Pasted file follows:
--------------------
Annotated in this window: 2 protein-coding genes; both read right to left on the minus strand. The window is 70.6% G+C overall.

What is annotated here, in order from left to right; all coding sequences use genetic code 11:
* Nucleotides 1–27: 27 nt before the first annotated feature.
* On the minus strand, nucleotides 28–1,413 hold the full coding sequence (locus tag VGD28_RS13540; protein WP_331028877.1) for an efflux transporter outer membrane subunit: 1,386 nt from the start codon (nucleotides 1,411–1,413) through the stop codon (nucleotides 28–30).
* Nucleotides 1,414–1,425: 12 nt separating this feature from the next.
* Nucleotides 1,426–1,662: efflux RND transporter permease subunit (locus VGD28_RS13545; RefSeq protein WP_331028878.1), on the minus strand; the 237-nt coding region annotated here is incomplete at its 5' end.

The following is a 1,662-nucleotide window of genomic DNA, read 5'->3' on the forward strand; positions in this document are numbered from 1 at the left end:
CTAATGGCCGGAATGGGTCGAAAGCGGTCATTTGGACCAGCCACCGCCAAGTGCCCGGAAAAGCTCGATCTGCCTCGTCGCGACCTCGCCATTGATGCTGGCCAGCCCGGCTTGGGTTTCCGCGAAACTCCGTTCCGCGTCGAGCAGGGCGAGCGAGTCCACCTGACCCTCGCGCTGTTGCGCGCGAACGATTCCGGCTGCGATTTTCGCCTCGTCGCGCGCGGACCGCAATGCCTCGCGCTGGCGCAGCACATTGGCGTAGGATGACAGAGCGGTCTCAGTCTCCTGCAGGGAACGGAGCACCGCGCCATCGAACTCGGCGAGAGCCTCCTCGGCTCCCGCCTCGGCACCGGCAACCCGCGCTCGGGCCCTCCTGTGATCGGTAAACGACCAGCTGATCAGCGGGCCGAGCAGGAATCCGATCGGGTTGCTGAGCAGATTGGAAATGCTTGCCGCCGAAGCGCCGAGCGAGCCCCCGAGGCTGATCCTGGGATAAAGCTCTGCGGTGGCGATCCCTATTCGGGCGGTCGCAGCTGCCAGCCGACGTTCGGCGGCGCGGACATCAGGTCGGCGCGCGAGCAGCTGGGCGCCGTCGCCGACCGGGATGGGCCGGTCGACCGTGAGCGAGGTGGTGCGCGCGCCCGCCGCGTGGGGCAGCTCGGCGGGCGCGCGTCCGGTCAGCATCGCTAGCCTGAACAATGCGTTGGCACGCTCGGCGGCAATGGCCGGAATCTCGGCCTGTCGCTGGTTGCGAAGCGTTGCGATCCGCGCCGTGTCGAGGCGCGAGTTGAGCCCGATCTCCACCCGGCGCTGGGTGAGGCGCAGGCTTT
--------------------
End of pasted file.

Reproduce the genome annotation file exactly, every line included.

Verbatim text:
Annotated in this window: 2 protein-coding genes; both read right to left on the minus strand. The window is 70.6% G+C overall.

What is annotated here, in order from left to right; all coding sequences use genetic code 11:
* Nucleotides 1–27: 27 nt before the first annotated feature.
* On the minus strand, nucleotides 28–1,413 hold the full coding sequence (locus tag VGD28_RS13540; protein WP_331028877.1) for an efflux transporter outer membrane subunit: 1,386 nt from the start codon (nucleotides 1,411–1,413) through the stop codon (nucleotides 28–30).
* Nucleotides 1,414–1,425: 12 nt separating this feature from the next.
* Nucleotides 1,426–1,662: efflux RND transporter permease subunit (locus VGD28_RS13545; RefSeq protein WP_331028878.1), on the minus strand; the 237-nt coding region annotated here is incomplete at its 5' end.

The following is a 1,662-nucleotide window of genomic DNA, read 5'->3' on the forward strand; positions in this document are numbered from 1 at the left end:
CTAATGGCCGGAATGGGTCGAAAGCGGTCATTTGGACCAGCCACCGCCAAGTGCCCGGAAAAGCTCGATCTGCCTCGTCGCGACCTCGCCATTGATGCTGGCCAGCCCGGCTTGGGTTTCCGCGAAACTCCGTTCCGCGTCGAGCAGGGCGAGCGAGTCCACCTGACCCTCGCGCTGTTGCGCGCGAACGATTCCGGCTGCGATTTTCGCCTCGTCGCGCGCGGACCGCAATGCCTCGCGCTGGCGCAGCACATTGGCGTAGGATGACAGAGCGGTCTCAGTCTCCTGCAGGGAACGGAGCACCGCGCCATCGAACTCGGCGAGAGCCTCCTCGGCTCCCGCCTCGGCACCGGCAACCCGCGCTCGGGCCCTCCTGTGATCGGTAAACGACCAGCTGATCAGCGGGCCGAGCAGGAATCCGATCGGGTTGCTGAGCAGATTGGAAATGCTTGCCGCCGAAGCGCCGAGCGAGCCCCCGAGGCTGATCCTGGGATAAAGCTCTGCGGTGGCGATCCCTATTCGGGCGGTCGCAGCTGCCAGCCGACGTTCGGCGGCGCGGACATCAGGTCGGCGCGCGAGCAGCTGGGCGCCGTCGCCGACCGGGATGGGCCGGTCGACCGTGAGCGAGGTGGTGCGCGCGCCCGCCGCGTGGGGCAGCTCGGCGGGCGCGCGTCCGGTCAGCATCGCTAGCCTGAACAATGCGTTGGCACGCTCGGCGGCAATGGCCGGAATCTCGGCCTGTCGCTGGTTGCGAAGCGTTGCGATCCGCGCCGTGTCGAGGCGCGAGTTGAGCCCGATCTCCACCCGGCGCTGGGTGAGGCGCAGGCTTT